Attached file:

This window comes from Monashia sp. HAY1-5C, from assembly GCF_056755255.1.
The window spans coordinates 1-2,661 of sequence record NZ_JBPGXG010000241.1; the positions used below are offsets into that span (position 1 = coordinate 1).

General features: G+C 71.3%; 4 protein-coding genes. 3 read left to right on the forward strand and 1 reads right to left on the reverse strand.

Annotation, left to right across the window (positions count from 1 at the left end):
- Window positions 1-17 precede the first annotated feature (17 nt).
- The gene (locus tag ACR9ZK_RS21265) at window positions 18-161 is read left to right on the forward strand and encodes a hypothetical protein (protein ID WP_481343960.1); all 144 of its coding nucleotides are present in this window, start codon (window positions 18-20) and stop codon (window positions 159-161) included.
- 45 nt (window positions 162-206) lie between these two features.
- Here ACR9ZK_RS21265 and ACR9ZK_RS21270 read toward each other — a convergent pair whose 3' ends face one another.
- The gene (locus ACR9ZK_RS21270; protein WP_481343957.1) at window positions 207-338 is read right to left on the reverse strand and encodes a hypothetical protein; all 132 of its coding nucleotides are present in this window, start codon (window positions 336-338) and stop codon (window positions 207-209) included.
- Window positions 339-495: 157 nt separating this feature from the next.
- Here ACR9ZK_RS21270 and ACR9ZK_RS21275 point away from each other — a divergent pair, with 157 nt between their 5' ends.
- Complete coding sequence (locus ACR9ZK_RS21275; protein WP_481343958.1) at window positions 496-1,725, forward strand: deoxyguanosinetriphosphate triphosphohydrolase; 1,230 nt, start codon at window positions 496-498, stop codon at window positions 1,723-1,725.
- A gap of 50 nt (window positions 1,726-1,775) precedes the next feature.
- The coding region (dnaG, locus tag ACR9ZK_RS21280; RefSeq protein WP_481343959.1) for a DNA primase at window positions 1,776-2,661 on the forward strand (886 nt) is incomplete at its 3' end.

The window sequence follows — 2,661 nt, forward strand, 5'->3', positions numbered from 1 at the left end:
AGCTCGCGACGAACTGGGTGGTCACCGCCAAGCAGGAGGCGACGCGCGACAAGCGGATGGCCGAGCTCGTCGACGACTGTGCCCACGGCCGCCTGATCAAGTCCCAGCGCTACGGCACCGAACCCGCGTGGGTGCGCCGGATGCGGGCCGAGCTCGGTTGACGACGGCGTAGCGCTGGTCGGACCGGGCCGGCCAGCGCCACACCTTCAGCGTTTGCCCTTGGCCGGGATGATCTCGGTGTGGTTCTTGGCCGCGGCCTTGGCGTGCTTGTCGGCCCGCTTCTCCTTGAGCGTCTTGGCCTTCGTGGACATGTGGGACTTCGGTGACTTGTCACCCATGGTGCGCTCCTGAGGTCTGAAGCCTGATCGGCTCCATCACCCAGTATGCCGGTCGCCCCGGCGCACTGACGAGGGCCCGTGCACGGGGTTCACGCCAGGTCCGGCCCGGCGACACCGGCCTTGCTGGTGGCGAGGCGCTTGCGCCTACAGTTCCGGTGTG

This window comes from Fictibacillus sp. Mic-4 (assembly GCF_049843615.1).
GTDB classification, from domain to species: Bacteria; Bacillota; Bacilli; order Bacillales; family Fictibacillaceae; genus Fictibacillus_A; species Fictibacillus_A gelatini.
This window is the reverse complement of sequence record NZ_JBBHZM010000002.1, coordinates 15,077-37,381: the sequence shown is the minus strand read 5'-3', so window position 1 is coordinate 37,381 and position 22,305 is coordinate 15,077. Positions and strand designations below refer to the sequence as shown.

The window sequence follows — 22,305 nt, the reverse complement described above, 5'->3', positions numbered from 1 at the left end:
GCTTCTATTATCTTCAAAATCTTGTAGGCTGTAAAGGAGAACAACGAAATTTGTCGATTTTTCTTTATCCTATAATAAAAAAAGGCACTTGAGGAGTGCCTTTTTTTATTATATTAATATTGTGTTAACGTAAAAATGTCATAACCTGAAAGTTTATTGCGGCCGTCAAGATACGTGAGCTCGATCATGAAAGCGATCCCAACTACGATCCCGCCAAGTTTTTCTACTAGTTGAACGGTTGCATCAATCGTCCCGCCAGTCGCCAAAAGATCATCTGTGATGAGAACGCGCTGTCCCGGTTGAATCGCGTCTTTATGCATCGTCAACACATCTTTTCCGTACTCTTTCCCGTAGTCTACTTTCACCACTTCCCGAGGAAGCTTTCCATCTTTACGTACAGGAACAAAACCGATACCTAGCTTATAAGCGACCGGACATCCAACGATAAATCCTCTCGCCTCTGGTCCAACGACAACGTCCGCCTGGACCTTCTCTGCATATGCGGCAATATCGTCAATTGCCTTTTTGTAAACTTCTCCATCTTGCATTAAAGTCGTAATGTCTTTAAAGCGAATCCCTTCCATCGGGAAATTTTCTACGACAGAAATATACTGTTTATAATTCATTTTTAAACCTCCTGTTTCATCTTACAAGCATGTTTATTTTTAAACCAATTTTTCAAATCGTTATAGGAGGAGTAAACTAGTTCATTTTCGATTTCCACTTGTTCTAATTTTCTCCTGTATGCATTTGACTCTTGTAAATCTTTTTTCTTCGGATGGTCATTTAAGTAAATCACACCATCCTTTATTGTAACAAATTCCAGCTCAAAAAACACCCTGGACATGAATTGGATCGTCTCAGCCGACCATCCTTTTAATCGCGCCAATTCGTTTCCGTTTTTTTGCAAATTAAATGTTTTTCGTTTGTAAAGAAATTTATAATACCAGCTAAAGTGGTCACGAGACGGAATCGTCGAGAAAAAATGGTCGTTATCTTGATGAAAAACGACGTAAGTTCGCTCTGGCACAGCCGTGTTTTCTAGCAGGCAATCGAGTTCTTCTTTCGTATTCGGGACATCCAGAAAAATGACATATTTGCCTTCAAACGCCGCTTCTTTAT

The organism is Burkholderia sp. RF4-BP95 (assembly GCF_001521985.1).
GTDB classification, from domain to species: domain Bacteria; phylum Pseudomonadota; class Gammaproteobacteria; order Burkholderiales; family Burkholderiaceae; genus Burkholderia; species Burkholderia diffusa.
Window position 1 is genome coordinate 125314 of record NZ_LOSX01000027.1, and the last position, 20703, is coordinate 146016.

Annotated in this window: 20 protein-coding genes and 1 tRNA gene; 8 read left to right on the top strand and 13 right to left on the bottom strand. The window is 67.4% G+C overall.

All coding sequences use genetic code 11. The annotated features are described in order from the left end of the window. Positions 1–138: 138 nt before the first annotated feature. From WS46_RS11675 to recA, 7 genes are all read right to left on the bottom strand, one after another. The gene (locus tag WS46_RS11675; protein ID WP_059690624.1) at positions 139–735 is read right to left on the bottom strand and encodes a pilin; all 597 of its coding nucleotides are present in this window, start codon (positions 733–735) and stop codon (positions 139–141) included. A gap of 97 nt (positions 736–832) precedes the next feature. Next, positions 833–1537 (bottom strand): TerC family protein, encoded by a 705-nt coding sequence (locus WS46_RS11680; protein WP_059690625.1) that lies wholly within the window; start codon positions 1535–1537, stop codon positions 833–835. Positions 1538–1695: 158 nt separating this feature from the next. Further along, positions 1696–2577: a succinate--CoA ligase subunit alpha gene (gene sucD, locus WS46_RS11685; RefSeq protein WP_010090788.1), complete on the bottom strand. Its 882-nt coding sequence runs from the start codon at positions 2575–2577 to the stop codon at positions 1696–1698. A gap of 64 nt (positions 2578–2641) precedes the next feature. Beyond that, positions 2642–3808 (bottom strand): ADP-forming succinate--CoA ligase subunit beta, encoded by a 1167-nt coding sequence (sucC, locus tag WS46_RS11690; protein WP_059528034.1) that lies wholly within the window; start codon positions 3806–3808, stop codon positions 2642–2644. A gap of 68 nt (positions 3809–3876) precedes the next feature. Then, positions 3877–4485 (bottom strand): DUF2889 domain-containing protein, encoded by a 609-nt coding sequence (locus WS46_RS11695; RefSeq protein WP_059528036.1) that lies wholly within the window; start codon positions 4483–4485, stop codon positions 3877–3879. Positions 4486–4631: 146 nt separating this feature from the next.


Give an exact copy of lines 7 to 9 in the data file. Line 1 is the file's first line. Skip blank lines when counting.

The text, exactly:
- 45 nt (window positions 162-206) lie between these two features.
- Here ACR9ZK_RS21265 and ACR9ZK_RS21270 read toward each other — a convergent pair whose 3' ends face one another.
- The gene (locus ACR9ZK_RS21270; protein WP_481343957.1) at window positions 207-338 is read right to left on the reverse strand and encodes a hypothetical protein; all 132 of its coding nucleotides are present in this window, start codon (window positions 336-338) and stop codon (window positions 207-209) included.